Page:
I date. I dig Social Media. And I spend a lot of time thinking about both. Because the problem is, like I always say, that in dating and in social media, it’s the blind leading the blind. Well, now, I think it’s time to pin down some answers. And that is what has inspired “Dating 2.0” category on this blog. In each post, we tackle dating situations made sticky by this wired world we live in. I ask for your opinion. I give you mine. It’s fun, I promise. And maybe we’ll even set some standards along the way.
The digital dating dilemma of the day deals with the post-date “thank you” note. I think anyone who dates will agree that the process is almost like an interview at times. And so, the same way a follow-up note is almost mandatory for success during the hiring process, the same can be said for dating. In 1980, the only option to convey the message would have been through a phone call. In 2000, an e-mail might have provided another avenue of communication. But in 2010, with so many options, what’s the best medium to use?
The following is a guest post from my good friend, Michal, who is a twentysomething world explorer currently navigating life in the land of Israel.
When I first volunteered to write this guest-post for Julie, (by the way, it was over a month ago… Sorry Jules!!! ) I was intimidated by my freedom in selecting the subject matter. I could write about anything!? Anything at all?! Where would I start? I began to go over several potential subjects in my head. The Israeli political situation? I wrote a piece on it for Julie after our elections a year ago. I re-read my old post and found that all the worst-case scenario predictions I made have come true and then some. The situation is very depressing and not something I want to write about. I thought of more subjects to write about, (business, travel, friends, weight loss etc…) but nothing really struck me as worthy until one day last week a friend and I decided to watch some classic YouTube videos. Part of a classic video that I had seen many times struck me in a new way and kind of hit close to home. While viewing the always hilarious “David After Dentist” video about a little boy being driven home from the dentist while still under the effects of novacane or gas or drugs that he had been given. At one point in his ramblings he looks straight into the camera and says, “Is this real life??” His father laughs and assures him that this is in fact real life.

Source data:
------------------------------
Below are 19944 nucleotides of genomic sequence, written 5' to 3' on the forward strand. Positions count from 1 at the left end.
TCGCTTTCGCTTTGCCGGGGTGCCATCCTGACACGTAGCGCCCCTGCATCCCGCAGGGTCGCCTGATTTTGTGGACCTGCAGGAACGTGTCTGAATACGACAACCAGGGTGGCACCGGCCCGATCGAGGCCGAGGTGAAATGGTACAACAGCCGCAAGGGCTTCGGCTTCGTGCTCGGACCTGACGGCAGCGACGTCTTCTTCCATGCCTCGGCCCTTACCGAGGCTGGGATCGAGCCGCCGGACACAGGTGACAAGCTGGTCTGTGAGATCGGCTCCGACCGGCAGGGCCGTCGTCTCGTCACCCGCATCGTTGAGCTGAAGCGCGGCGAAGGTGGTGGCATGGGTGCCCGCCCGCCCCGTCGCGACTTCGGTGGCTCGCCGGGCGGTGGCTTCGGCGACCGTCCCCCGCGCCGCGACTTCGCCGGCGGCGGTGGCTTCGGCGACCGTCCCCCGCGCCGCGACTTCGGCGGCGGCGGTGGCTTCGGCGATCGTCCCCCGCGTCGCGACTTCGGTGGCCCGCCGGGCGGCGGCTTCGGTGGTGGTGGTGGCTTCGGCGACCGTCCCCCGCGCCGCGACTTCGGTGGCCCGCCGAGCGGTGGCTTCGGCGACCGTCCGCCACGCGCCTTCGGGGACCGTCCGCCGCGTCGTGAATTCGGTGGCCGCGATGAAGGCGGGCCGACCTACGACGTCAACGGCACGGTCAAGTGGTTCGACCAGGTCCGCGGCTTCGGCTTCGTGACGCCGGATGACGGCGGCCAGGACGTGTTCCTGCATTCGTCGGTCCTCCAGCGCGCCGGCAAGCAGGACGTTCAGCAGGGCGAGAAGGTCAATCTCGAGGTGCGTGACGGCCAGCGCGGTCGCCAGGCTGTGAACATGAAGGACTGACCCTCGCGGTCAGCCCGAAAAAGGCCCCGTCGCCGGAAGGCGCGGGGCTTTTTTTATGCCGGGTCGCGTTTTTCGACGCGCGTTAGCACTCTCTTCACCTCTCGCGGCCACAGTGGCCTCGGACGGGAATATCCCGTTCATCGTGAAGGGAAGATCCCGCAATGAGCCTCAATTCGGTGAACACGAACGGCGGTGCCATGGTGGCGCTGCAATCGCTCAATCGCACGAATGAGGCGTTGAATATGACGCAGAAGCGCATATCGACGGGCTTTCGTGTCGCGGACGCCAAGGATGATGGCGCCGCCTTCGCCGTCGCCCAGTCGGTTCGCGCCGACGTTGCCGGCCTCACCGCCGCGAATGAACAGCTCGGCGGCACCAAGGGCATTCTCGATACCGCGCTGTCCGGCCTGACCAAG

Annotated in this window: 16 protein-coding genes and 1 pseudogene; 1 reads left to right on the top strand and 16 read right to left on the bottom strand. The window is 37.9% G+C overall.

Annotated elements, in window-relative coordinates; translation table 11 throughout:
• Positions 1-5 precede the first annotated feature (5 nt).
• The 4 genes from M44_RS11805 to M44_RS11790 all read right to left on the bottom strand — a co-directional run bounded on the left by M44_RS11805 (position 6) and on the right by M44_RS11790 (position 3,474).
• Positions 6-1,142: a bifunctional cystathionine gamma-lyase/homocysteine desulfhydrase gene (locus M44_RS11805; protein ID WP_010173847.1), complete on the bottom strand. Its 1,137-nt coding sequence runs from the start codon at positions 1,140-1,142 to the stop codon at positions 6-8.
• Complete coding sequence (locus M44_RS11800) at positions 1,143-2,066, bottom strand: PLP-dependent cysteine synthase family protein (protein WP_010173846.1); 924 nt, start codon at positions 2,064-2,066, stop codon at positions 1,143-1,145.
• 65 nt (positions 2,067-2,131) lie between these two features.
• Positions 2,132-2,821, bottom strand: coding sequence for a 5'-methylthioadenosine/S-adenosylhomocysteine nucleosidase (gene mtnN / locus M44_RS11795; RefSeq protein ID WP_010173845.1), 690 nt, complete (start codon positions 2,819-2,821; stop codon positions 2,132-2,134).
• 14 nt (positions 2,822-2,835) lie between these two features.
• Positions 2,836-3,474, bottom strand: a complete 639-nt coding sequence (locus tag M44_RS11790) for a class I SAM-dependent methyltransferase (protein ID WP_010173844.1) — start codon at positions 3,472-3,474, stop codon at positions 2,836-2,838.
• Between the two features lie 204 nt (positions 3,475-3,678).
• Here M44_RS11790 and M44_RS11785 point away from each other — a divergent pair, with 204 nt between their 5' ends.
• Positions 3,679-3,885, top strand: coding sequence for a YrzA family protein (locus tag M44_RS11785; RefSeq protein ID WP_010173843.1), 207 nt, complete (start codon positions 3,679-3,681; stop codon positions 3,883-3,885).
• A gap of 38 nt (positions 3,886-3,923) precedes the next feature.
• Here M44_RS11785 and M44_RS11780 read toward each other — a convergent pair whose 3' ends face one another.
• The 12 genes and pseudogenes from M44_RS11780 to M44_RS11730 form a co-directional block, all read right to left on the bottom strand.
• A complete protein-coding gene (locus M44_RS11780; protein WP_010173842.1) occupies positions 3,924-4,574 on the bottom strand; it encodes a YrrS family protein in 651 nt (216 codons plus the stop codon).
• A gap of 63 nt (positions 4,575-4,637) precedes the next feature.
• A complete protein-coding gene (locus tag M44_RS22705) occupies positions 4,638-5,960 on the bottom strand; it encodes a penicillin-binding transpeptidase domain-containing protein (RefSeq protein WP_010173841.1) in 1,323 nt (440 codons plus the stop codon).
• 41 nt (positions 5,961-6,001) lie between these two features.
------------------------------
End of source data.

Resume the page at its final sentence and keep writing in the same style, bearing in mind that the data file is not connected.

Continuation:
I took David’s question differently this time. I think this is a question that is on the mind of many 20-somethings. After we graduate college we enter an unknown world. For many of us this was the first time in our lives where there was not a definite framework ahead of us (after middle school came high school then college etc…) The 9-5 world was looming and although some were ready to go out there and make tracks in the corporate world, others were dreading the day of their first punch in on the time clock. (Personally, I was so fearful of 9-5 and the office life that after graduation I took off to South America for 4 and a half months by myself with a backpack, but that is a story for another post…) A year and a half after I received my diploma I began working at an office. While it is not as terrible as I thought, I still get nauseated at the fact that I may be doing this for a long long time. As I have settled into the 9-5 routine over the past year and a half I find myself asking, “Is this it?” Has my real life started? After having many discussions with my other twenty-something friends I find that many of them are asking themselves the same thing. While many of us enjoy our jobs most of us are not sure if we see it as a career (or maybe just me). Those of us who are not in serious relationships wait for that to start as well (yet another subject for a later blog post)
So when does the elusive real life start? Is it when you are married? When you have kids? Could it be a career milestone, when we feel we have found our place in the professional world? When we feel settled? As someone who grew up in several countries with family all over the world, I often worried that I would never stop asking that question. I thought that I would always feel somewhat lost and while I was living in one place I would always miss another. After having resigned myself to the fact that I would always feel this way I saw a Visa commercial and while I am loathe to admit that I got an epiphany as a result of a Visa ad I did. At the end of the commercial, the announcer asks, “What are you waiting for, a written invitation to live life? You have one; it’s called a birth certificate.” This line struck me as profound. (Damn you brilliant advertising geniuses!!) Real life for me began on December 4th, 1984 and will hopefully continue for a very long time. While there will be times that I and many others of my generation will feel lost and discombobulated life is constantly moving and it is best to enjoy it while you can. In the words of one man who I considered a mentor in high school (and whose advice I should begin taking again), “Life moves pretty fast. If you don’t stop and look around once in a while, you could miss it.”